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School reopening decisions up for a vote today. Here's what board members are thinking.

School reopening decisions up for a vote today. Here's what board members are thinking.

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McNeil Cronin WS/FCS BOE

The Winston-Salem/Forsyth County Schools Board of Education is expected to decide Friday whether schools will reopen with a mix of in-person and remote learning or whether classes will all be online.

The Winston-Salem/Forsyth County Schools Board of Education will face a momentous decision at its meeting today — will schools reopen with a mix of in-person and remote learning, as Superintendent Angela Hairston is recommending, or will it all be online?

In advance of the 1 p.m. meeting, the Journal contacted members of the school board about how they expect to vote and what will guide their decision. Under Plan B, students from kindergarten through eighth grade will attend school daily and high school students will attend virtually, with at least one day a month set aside for in-person socialization with classmates and teachers. In Plan C, all students would learn virtually.

Board members Barbara Burke, Leah Crowley, Deanna Kaplan, Dana Caudill Jones and Marilyn Parker did not return emails and calls.

Here’s how the other board members responded:

Andrea Bramer

Bramer has said in past meetings that she will not send her two children back to school.

“Personally, I’m a solid Plan C, but I’m only one vote. We have more deaths now than we did when we closed school on March 14. If there are more deaths, why are we opening? I’m for Plan C for one quarter, and then, we’ll evaluate.”

Bramer said she believes that remote learning should go more smoothly this fall as teachers and students acquaint themselves with technology. There is a push for local schools to be more virtual, meaning that teachers would engage more with students in real time, rather than post assignments on a website.

“With videos and by talking to each other, they’ll pick up on sound cues and visual cues that they were not getting. There’s going to be some interaction that was not there before. They’ll be able to create an interactive environment.”

Some of Bramer’s concerns about Plan B are the changes to the classroom environment, such as no toys for kindergarten students and masks for young students. Such an environment, she said, sounds “cold and sterile.”

“My eighth-grader does not want the Virtual Academy. She wants interaction, but I’m not comfortable as a parent, knowing that is a risk.”

Lida Calvert Hayes

“I’m going for the safety of the kids, whichever plan I feel makes these kids most safe.”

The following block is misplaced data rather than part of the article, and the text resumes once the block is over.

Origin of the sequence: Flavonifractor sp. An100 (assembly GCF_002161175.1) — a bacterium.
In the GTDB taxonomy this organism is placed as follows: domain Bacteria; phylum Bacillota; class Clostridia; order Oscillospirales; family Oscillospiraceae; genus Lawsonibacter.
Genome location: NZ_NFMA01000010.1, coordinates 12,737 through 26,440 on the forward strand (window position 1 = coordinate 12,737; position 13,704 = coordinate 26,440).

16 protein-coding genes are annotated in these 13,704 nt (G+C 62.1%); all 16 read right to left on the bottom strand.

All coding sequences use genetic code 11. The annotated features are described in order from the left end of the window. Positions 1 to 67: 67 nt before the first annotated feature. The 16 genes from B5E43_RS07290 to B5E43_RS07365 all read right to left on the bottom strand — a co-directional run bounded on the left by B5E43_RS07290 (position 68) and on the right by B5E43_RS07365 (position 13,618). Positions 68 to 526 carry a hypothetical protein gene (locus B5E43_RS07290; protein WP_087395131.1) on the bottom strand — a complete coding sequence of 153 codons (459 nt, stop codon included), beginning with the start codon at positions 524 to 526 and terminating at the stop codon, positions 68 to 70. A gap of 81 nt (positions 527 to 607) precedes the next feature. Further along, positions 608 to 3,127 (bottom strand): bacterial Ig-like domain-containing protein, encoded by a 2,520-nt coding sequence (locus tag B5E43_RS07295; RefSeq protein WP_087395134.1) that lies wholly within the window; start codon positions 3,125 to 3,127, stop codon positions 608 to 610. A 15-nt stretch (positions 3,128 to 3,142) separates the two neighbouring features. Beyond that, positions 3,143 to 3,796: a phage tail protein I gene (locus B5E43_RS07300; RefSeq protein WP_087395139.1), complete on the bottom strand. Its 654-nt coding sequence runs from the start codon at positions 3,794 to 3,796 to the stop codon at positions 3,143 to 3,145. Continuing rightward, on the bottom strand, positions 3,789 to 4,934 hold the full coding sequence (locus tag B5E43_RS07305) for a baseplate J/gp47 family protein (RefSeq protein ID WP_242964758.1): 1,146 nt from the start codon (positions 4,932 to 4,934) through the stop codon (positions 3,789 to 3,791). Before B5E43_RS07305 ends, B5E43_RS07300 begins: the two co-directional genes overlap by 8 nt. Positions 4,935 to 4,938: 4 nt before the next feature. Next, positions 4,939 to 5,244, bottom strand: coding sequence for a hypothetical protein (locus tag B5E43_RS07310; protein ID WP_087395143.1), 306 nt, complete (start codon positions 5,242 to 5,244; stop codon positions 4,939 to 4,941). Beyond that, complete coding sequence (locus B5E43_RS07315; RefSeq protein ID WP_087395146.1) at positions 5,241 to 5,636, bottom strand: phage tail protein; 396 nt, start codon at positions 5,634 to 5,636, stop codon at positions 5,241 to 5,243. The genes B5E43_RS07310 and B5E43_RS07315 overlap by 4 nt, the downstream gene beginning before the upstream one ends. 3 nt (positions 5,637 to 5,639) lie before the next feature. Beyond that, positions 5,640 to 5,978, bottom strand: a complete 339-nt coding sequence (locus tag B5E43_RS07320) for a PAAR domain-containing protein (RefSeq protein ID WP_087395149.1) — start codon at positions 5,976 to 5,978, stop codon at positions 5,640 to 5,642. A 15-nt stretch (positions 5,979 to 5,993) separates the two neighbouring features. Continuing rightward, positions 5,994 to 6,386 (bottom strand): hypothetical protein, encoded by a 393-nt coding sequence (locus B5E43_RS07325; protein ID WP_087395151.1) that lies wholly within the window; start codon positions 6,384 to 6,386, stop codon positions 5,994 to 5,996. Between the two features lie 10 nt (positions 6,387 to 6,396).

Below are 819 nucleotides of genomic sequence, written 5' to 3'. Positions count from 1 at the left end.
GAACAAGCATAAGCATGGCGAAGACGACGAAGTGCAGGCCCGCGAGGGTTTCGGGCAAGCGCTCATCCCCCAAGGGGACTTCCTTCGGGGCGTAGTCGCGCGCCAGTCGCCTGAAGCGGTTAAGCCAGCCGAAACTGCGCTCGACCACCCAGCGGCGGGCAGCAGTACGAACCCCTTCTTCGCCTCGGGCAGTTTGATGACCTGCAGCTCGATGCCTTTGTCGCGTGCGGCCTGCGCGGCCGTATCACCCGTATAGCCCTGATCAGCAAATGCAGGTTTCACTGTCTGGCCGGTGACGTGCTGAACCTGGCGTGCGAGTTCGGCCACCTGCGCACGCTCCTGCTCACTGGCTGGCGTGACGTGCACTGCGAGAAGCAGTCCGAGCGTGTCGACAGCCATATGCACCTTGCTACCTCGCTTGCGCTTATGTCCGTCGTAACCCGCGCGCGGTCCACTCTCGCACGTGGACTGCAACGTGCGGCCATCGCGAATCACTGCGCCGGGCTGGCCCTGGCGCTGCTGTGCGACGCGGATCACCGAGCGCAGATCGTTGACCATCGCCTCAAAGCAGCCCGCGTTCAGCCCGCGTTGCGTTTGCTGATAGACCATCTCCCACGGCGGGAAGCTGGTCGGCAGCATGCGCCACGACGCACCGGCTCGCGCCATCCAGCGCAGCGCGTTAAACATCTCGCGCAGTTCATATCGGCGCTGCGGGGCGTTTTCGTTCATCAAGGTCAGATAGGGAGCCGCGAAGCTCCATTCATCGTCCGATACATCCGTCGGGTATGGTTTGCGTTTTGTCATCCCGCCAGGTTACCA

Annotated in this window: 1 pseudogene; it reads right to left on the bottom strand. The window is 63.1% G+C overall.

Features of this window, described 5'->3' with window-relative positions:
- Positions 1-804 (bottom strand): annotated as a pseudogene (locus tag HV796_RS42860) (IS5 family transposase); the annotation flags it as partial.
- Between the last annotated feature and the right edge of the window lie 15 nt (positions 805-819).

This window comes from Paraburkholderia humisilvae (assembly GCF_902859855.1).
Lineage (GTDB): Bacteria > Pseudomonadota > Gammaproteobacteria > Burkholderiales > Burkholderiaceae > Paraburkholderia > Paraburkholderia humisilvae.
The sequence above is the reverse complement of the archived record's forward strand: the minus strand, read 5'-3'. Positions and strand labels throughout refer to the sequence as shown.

She declined to say specifically which plan best fulfills that concern.

“I want to hear more. I want to hear a general discussion on everything. There are 55,000 kids in our system. It’s a huge responsibility as a school board member. I’m concerned about the virus. I have kids who are in healthcare... I have grandchildren in the school system, and I’m concerned about their safety and every child who walks in the door. And the high schoolers, we need to do better for them. They don’t need to be left out of the situation.

“The thing that makes it so hard is that this is constantly changing. You feel like you’re making a decision on something and the next day it has changed. It’s hard to know exactly what is going to happen from day to day.

“We can do better things if we have more resources, but unfortunately, here we are with the most precious things we have in the world, our kids, and we’re strapped with resources that are going elsewhere.”

Calvert Hayes said her inbox has been jammed with emails, with some coming from high school students.

“I think it doesn’t matter what age you are in school. You need guidance from adults, and that does concern me.”

Elisabeth Motsinger

A physician assistant with a degree in bioethics from Wake Forest University, Motsinger said opening schools for in-person learning while COVID-19 cases are rising is dangerous for staff and students.

“One of the reasons that people don’t worry about COVID for kids is that we’ve kept populations of kids away from each other so we don’t know what happens when big numbers of children are brought together.”

Motsinger said she understands the argument for Plan B as it relates to children who need the structure of school for their physical and mental health.

“I’m deeply committed to the well-being of children, but the school system alone cannot provide all of the needs of the children in Forsyth County. That’s a community effort and we need the whole community to be participants in that.”

Motsinger is advocating for community centers and churches to provide some basic care for children during virtual learning hours.

“Our job is to protect our children and our staff from truly horrific outcomes, first and foremost.”

Malishai Woodbury

In an interview on Wednesday, Woodbury, the board’s chairwoman, declined to say how she will vote, saying that above all, she is committed to providing children access to a sound, basic education, something she swore to do in her oath to the office. She said she is also considering the safety of staff members and how the board’s decision affects the community.

“I don’t want to prioritize but I must because I took an oath to put children first, but I have not decided. I need to ask some questions.”

lodonnell@wsjournal.com

336-727-7420

@lisaodonnellWSJ

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